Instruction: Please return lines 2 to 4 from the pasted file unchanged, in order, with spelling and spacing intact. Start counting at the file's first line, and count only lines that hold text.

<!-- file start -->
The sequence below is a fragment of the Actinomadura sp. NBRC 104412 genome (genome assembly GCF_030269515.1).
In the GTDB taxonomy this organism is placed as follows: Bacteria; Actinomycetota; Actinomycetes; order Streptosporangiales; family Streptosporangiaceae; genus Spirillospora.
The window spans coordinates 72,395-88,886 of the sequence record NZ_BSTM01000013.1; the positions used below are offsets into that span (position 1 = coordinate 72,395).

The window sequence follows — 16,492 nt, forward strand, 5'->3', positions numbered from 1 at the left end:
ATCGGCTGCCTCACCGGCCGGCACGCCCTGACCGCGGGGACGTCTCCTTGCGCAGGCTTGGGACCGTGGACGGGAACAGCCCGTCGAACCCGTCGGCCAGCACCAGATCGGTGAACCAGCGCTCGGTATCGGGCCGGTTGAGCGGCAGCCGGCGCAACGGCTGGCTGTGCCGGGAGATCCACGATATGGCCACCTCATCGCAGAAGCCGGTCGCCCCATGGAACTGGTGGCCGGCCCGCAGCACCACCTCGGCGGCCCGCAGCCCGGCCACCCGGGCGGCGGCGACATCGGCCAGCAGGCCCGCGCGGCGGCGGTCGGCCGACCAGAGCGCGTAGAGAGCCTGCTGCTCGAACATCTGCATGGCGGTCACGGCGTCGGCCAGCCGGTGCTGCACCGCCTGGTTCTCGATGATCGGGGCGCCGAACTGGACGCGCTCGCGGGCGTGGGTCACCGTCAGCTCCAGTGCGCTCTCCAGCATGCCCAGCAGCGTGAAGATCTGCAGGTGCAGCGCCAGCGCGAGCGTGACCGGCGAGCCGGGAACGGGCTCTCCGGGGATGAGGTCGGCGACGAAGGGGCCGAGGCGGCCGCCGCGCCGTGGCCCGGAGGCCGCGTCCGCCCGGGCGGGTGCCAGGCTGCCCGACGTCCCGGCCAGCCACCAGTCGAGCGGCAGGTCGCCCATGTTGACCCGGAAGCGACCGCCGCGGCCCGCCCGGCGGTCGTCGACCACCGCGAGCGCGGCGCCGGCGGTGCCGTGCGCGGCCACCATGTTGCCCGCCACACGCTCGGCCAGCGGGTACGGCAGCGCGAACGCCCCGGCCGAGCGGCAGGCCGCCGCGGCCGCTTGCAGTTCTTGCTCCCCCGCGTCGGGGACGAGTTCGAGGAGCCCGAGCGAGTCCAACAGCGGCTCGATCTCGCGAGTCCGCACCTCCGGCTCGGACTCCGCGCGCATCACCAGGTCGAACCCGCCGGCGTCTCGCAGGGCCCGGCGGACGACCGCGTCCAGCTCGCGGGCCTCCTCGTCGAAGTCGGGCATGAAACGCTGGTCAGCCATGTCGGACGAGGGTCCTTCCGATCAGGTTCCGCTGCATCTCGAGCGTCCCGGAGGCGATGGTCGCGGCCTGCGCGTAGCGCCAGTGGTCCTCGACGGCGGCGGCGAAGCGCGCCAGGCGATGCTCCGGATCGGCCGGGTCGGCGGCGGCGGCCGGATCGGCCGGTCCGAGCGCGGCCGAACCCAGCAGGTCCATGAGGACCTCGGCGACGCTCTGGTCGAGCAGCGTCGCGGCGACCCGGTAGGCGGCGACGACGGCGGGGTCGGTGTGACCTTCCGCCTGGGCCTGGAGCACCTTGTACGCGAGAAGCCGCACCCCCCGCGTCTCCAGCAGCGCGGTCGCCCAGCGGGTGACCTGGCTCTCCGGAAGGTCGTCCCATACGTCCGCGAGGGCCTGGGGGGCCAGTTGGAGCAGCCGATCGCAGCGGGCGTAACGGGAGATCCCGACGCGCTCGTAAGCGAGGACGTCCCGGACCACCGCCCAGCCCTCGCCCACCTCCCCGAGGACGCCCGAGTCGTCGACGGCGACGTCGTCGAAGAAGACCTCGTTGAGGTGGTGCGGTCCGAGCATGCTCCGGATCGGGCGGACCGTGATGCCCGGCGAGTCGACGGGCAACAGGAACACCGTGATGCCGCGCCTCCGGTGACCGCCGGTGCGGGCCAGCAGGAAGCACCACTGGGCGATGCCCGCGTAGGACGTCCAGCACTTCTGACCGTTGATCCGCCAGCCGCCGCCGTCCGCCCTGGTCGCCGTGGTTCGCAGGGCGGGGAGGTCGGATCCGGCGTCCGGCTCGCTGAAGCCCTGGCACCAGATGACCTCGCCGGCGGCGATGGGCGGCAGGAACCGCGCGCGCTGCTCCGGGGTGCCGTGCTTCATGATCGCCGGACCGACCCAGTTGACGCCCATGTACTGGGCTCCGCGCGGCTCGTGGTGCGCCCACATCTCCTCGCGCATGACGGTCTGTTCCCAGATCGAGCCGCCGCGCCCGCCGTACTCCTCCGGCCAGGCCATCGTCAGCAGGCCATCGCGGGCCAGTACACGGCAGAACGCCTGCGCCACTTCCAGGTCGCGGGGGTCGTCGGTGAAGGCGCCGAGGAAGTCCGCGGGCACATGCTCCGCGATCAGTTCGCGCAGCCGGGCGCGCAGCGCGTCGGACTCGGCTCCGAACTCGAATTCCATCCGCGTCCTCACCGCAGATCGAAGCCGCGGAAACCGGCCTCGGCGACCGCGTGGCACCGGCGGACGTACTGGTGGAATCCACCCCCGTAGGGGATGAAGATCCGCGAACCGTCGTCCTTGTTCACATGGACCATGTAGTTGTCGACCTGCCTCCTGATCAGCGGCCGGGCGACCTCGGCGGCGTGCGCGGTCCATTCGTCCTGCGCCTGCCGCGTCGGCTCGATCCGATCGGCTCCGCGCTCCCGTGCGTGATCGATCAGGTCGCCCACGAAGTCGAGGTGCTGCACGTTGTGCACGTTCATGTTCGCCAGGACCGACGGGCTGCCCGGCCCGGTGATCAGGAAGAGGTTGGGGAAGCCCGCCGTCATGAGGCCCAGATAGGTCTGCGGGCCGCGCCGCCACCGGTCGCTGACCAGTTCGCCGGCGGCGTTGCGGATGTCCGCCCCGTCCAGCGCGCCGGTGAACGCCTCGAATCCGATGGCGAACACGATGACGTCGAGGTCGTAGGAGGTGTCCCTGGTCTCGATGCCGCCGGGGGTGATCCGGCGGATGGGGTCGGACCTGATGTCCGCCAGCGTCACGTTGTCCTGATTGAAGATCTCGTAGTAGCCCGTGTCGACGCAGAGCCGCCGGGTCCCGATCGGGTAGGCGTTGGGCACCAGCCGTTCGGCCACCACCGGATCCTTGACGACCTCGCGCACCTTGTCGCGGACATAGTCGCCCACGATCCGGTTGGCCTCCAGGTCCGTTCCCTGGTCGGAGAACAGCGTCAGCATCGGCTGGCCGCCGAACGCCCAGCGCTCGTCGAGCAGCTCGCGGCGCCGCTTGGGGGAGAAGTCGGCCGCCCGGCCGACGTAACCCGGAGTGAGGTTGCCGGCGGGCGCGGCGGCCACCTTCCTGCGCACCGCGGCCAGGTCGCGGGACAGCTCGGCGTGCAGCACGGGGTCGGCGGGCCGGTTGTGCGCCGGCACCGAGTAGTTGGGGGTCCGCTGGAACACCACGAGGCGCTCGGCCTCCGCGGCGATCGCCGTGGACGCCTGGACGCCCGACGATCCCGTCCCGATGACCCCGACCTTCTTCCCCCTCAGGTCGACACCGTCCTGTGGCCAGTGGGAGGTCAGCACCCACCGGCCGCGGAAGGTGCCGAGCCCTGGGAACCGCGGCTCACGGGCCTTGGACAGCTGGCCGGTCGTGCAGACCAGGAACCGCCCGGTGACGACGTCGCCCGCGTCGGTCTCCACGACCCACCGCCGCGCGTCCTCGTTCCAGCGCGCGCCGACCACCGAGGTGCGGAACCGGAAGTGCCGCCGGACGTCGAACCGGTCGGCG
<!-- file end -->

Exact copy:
In the GTDB taxonomy this organism is placed as follows: Bacteria; Actinomycetota; Actinomycetes; order Streptosporangiales; family Streptosporangiaceae; genus Spirillospora.
The window spans coordinates 72,395-88,886 of the sequence record NZ_BSTM01000013.1; the positions used below are offsets into that span (position 1 = coordinate 72,395).

The window sequence follows — 16,492 nt, forward strand, 5'->3', positions numbered from 1 at the left end: